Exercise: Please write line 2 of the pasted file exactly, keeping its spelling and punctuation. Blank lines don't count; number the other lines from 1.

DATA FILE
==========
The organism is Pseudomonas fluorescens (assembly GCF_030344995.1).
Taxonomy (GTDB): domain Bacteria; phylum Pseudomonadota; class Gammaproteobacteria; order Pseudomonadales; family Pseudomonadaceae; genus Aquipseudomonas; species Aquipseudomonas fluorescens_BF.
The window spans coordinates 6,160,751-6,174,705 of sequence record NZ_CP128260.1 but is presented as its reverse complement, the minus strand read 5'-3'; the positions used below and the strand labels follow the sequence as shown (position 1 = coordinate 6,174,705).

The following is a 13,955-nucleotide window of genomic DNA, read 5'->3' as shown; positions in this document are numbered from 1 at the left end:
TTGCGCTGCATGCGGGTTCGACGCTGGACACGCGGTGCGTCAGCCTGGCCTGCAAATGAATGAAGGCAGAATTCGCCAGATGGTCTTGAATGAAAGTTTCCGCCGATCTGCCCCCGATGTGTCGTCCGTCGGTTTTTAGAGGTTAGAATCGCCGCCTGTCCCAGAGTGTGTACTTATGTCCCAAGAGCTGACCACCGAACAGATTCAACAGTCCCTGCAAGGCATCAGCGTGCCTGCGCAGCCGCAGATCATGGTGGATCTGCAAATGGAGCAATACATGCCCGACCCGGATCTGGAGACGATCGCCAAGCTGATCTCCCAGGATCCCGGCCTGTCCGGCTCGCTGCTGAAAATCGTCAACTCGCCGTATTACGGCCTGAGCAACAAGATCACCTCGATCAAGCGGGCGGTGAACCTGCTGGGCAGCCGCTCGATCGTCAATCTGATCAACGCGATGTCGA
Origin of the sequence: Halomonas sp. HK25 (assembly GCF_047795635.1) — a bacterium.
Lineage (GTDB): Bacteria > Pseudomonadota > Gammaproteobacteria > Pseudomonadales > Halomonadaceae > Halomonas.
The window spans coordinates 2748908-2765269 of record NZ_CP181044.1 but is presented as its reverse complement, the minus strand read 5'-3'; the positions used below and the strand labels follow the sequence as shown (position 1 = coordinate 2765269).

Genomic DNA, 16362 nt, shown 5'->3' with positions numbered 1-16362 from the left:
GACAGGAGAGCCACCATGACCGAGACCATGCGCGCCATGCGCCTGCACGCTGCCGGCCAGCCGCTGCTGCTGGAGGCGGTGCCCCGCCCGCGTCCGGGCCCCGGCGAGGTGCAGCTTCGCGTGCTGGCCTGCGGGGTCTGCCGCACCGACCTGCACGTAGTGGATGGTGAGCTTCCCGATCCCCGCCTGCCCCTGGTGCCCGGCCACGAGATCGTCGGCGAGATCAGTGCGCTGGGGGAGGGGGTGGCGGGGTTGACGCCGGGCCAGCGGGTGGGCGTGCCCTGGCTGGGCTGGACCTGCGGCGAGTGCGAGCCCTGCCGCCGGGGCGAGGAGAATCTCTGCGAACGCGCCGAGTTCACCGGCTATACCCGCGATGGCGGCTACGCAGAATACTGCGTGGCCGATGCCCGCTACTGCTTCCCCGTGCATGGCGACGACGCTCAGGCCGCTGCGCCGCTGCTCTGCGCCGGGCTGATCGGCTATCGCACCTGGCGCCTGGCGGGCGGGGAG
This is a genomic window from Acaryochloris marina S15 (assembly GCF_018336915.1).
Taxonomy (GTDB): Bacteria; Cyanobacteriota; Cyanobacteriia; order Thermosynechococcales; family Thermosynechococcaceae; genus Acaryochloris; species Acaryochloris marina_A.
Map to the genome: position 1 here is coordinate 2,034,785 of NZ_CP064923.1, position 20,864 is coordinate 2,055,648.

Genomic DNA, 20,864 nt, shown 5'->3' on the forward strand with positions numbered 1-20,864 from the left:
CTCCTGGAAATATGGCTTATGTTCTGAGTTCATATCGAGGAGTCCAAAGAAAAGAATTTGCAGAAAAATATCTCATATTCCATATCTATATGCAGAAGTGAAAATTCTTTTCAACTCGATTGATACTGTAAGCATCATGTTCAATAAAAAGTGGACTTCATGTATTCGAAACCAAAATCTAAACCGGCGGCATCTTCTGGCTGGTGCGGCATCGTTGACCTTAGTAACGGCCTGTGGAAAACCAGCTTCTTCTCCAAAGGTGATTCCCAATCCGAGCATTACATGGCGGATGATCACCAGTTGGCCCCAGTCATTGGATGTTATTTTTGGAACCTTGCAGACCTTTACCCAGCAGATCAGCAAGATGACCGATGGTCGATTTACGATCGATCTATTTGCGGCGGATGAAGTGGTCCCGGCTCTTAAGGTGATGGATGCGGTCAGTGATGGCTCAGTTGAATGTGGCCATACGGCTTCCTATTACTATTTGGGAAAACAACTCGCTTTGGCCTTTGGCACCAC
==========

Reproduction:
Taxonomy (GTDB): domain Bacteria; phylum Pseudomonadota; class Gammaproteobacteria; order Pseudomonadales; family Pseudomonadaceae; genus Aquipseudomonas; species Aquipseudomonas fluorescens_BF.